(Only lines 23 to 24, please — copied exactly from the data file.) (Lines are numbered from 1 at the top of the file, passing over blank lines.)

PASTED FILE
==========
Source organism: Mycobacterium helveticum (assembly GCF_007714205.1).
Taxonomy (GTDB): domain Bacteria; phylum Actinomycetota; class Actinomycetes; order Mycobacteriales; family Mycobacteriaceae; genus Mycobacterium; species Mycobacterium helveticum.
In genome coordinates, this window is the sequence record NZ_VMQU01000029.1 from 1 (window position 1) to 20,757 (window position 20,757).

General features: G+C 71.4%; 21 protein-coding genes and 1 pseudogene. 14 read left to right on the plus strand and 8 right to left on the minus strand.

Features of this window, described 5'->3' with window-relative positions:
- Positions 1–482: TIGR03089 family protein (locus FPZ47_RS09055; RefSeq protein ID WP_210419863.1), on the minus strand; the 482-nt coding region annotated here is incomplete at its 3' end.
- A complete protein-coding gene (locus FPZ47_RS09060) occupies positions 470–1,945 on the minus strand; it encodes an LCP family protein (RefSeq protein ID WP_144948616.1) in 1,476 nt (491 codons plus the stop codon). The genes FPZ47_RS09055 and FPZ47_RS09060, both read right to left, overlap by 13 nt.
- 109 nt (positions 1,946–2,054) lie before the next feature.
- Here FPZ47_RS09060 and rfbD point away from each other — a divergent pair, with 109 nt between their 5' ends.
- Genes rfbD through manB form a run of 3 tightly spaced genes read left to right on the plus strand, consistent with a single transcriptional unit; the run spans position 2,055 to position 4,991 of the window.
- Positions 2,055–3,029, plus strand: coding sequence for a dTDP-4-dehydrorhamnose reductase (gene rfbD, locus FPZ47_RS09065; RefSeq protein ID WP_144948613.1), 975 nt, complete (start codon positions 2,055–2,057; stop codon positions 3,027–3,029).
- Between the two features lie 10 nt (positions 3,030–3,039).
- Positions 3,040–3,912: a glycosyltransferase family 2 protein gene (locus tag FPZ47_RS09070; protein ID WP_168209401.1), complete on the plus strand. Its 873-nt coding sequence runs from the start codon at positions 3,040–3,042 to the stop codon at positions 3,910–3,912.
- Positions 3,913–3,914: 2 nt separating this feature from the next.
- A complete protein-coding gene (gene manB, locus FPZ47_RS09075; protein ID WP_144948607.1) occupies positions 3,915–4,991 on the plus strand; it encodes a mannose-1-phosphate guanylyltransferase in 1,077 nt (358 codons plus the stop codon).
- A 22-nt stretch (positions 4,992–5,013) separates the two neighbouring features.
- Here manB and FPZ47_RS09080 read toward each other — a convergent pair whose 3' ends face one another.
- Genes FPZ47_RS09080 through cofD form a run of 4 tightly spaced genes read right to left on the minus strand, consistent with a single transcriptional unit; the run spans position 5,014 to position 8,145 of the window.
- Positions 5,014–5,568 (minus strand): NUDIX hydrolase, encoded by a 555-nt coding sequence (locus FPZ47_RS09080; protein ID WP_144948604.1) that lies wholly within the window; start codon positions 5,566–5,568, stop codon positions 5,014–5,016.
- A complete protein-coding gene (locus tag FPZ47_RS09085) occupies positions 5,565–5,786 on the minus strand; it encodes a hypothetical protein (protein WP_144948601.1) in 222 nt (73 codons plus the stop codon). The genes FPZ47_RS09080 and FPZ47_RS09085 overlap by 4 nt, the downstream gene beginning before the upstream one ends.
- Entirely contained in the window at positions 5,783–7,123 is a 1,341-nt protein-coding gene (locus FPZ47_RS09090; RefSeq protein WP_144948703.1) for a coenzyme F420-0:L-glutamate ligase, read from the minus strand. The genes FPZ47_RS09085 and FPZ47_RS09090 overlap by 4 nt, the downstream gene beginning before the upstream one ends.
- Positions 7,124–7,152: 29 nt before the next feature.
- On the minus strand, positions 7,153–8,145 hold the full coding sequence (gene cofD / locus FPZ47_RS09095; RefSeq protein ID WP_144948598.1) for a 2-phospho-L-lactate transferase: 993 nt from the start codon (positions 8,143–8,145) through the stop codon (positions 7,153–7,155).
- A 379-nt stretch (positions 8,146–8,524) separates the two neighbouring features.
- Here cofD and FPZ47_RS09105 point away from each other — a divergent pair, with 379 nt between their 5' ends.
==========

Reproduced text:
- On the minus strand, positions 7,153–8,145 hold the full coding sequence (gene cofD / locus FPZ47_RS09095; RefSeq protein ID WP_144948598.1) for a 2-phospho-L-lactate transferase: 993 nt from the start codon (positions 8,143–8,145) through the stop codon (positions 7,153–7,155).
- A 379-nt stretch (positions 8,146–8,524) separates the two neighbouring features.